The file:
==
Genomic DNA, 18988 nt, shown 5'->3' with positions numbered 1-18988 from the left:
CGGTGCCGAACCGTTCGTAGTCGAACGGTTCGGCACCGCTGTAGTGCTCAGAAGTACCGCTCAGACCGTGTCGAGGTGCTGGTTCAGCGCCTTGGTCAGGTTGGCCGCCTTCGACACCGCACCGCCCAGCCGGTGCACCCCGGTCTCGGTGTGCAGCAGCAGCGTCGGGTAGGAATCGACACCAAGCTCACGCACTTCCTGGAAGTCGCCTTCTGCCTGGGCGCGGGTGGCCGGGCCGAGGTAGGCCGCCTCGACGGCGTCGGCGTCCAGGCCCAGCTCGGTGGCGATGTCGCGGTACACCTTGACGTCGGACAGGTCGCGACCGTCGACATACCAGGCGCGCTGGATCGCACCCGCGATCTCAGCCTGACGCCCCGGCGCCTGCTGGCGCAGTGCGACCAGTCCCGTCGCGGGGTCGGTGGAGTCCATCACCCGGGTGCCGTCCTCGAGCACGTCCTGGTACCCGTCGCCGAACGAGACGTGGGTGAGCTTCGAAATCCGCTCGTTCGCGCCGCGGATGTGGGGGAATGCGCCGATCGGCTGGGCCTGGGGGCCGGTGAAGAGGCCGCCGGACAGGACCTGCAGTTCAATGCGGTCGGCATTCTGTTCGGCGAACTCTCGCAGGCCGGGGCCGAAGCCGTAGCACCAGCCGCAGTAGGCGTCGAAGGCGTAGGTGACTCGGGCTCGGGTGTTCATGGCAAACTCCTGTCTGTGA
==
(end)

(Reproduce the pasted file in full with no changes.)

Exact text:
Genomic DNA, 18988 nt, shown 5'->3' with positions numbered 1-18988 from the left:
CGGTGCCGAACCGTTCGTAGTCGAACGGTTCGGCACCGCTGTAGTGCTCAGAAGTACCGCTCAGACCGTGTCGAGGTGCTGGTTCAGCGCCTTGGTCAGGTTGGCCGCCTTCGACACCGCACCGCCCAGCCGGTGCACCCCGGTCTCGGTGTGCAGCAGCAGCGTCGGGTAGGAATCGACACCAAGCTCACGCACTTCCTGGAAGTCGCCTTCTGCCTGGGCGCGGGTGGCCGGGCCGAGGTAGGCCGCCTCGACGGCGTCGGCGTCCAGGCCCAGCTCGGTGGCGATGTCGCGGTACACCTTGACGTCGGACAGGTCGCGACCGTCGACATACCAGGCGCGCTGGATCGCACCCGCGATCTCAGCCTGACGCCCCGGCGCCTGCTGGCGCAGTGCGACCAGTCCCGTCGCGGGGTCGGTGGAGTCCATCACCCGGGTGCCGTCCTCGAGCACGTCCTGGTACCCGTCGCCGAACGAGACGTGGGTGAGCTTCGAAATCCGCTCGTTCGCGCCGCGGATGTGGGGGAATGCGCCGATCGGCTGGGCCTGGGGGCCGGTGAAGAGGCCGCCGGACAGGACCTGCAGTTCAATGCGGTCGGCATTCTGTTCGGCGAACTCTCGCAGGCCGGGGCCGAAGCCGTAGCACCAGCCGCAGTAGGCGTCGAAGGCGTAGGTGACTCGGGCTCGGGTGTTCATGGCAAACTCCTGTCTGTGA